8 Ways To Boost Male Fertility

Lifestyle changes that could help beef up those swimmers.

Women may be carrying the pregnancy, but when it comes to conceiving a baby, it takes two to tango. That’s right, a woman’s health is only part of the equation, but dad-to-be plays a leading role, too. In fact, 25 to 30 percent of infertility case are due to male infertility. So it’s crucial that dad stays healthy and keeps his boys in tip-toe shape. Luckily, it can take just a few simple changes to help improve his sperm quality and boost his fertility.

Here are 8 lifestyle changes that your partner can make to improve his fertility.

1. Work out. Having a good fitness regimen will benefit your overall health and improve sperm count. Studies have shown that men who engage in consistent moderate-to-vigorous activity (15 hours per week) had a higher sperm concentration than men who moved less than five hours a week. For an added bonus, try to mix strength training to boost testosterone levels.

2. Watch less TV. After a long day, sometimes the best way to relax is to plop down in front of a TV. While that may help you decompress, it could also lower sperm concentration if you get 20 hours or more screen time per week. Instead of watching TV, snag a few books or find other activities you can do to relax after work.

3. Consider a multivitamin. Just like women, men need to meet daily nutritional requirements to be in the best shape possible. That includes folic acid, vitamin E and vitamin C — all of which has the ability to reduce free radical production and help keep sperm healthy and stable. Multivitamins can be a great help in meeting those daily requirements.

4. Eat plant protein. Eating more plant protein than animal protein can actually boost men’s fertility. What’s more limiting your intake of animal protein helps decrease dietary saturated fat intake. By switching to tofu, nuts, and legumes or essentially following a Mediterranean diet, you’ll decrease the carcinogens and toxins and increase micronutrient variety.

5. Cool it off. Do you know why testicles our outside of the body? Because they sperm production actually requires a temperature that is lower than our core body temperature. So he should keep things cool down there. He needs to avoid tight-fitting underwear, hot tubs and baths or holding laptop computer on his lap. He can also try to sleep without underwear and change his clothes after a sweaty workout or sun exposure.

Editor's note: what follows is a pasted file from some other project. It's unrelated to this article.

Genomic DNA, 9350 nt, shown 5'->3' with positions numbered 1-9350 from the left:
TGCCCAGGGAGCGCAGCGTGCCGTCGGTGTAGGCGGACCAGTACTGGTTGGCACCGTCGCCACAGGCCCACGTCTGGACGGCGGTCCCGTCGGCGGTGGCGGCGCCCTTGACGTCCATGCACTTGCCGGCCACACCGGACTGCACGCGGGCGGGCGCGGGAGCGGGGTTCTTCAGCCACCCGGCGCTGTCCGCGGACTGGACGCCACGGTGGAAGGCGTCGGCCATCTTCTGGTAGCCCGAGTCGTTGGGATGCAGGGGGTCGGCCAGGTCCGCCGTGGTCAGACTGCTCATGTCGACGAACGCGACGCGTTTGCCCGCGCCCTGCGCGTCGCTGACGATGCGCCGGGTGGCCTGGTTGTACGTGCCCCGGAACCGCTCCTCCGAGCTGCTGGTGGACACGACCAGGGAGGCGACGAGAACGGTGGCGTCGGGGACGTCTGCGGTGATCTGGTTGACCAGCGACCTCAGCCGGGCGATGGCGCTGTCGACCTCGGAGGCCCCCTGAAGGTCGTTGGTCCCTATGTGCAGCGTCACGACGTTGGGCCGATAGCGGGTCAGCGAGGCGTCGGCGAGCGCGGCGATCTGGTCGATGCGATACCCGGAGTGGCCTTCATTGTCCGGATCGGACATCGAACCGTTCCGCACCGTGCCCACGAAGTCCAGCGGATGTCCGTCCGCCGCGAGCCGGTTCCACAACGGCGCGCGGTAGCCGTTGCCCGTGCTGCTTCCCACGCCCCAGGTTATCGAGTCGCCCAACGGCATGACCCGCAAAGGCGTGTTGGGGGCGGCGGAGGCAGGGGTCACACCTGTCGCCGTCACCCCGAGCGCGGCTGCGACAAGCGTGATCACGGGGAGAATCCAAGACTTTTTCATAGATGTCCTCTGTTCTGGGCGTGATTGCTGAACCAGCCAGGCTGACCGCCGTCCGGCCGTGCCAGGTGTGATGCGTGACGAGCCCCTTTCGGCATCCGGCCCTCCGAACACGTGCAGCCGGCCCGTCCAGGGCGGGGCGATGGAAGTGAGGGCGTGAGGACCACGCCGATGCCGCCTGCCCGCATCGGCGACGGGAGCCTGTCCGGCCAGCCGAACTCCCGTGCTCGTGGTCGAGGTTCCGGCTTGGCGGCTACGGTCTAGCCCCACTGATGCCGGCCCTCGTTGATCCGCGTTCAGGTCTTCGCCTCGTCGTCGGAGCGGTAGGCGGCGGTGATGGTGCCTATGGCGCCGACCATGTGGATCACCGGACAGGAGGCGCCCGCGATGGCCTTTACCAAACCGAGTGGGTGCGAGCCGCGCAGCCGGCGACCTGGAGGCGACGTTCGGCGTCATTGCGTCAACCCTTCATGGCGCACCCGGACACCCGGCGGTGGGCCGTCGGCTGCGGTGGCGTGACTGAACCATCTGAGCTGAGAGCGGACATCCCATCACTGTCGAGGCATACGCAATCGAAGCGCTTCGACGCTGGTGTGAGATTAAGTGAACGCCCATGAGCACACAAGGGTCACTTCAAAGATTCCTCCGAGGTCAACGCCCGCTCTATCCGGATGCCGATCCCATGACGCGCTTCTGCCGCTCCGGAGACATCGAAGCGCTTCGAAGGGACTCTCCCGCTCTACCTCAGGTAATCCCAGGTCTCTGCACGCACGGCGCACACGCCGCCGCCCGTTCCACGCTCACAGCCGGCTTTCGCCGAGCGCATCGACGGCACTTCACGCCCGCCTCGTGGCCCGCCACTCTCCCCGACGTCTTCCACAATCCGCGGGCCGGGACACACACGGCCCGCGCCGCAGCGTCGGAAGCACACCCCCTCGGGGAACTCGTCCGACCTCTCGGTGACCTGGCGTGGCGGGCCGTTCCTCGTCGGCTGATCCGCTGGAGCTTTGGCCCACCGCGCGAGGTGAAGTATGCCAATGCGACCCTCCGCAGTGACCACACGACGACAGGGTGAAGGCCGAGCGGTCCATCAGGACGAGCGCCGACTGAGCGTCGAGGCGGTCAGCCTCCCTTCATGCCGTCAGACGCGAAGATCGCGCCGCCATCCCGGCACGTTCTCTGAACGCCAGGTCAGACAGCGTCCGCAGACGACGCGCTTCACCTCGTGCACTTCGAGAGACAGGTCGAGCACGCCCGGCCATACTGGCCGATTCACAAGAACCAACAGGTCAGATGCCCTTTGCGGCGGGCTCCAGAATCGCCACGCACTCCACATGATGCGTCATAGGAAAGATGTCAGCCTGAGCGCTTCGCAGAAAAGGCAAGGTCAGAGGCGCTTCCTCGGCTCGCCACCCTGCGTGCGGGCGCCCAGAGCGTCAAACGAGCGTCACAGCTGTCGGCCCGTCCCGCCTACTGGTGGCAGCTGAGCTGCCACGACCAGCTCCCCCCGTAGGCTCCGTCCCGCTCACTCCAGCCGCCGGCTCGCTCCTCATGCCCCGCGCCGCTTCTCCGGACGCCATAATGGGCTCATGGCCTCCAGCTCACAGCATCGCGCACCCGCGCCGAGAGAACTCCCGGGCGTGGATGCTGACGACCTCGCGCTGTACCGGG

6. Eat the (organic) rainbow. Focus on eating across the color spectrum — from red peppers to eggplants to green beans. It can help increase antioxidant absorption, which can then help with sperm production. Plus, by choosing organic or local produce, you can decrease your exposure to pesticides and processed foods that hinder sperm quality.

7. Limit BPA exposure. Reusable is the way to go! Studies have demonstrated that these chemicals are hormone disruptors and can negatively impact a man’s sperm quality. Snag a reusable water bottle and look into glass storage containers for leftovers as a start.

8. Turn your technology OFF. Radiation from laptops, televisions, and our cell phones carry electromagnetic energy (think: Wi-Fi signal) and could potentially damage a guy’s sperm production in more serious ways. Try to turn off technology for at least an hour a day as well as keep it away from your pant pockets – better to be safe than sorry!

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About Anita Mirchandani

Anita Mirchandani, M.S, R.D, C.D.N received a B.A. from NYU and a M.S. in Clinical Nutrition from NYU. After completing a dietetic internship at New York-Presbyterian hospital, Anita is a practicing Registered Dietitian. Anita also maintains current fitness certifications in indoor cycling, kickboxing, group exercise, and personal training. As of June 2014, Anita represents the New York State Dietetic Association as a media spokesperson. She is also an AFPA certified prenatal and postnatal exercise specialist. Currently, Anita consults on all things nutrition related for food and beverage start-ups. She is the resident dietitian at Yummy Spoonfuls and contributes content to various platforms. Follow @FitNutAnita on Twitter and Instagram to be part of the conversation!

Anita Mirchandani

Anita Mirchandani

Anita Mirchandani, M.S, R.D, C.D.N received a B.A. from NYU and a M.S. in Clinical Nutrition from NYU. After completing a dietetic internship at New York-Presbyterian hospital, Anita is a practicing Registered Dietitian. Anita also maintains current fitness certifications in indoor cycling, kickboxing, group exercise, and personal training. As of June 2014, Anita represents the New York State Dietetic Association as a media spokesperson. She is also an AFPA certified prenatal and postnatal exercise specialist. Currently, Anita consults on all things nutrition related for food and beverage start-ups. She is the resident dietitian at Yummy Spoonfuls and contributes content to various platforms. Follow @FitNutAnita on Twitter and Instagram to be part of the conversation!

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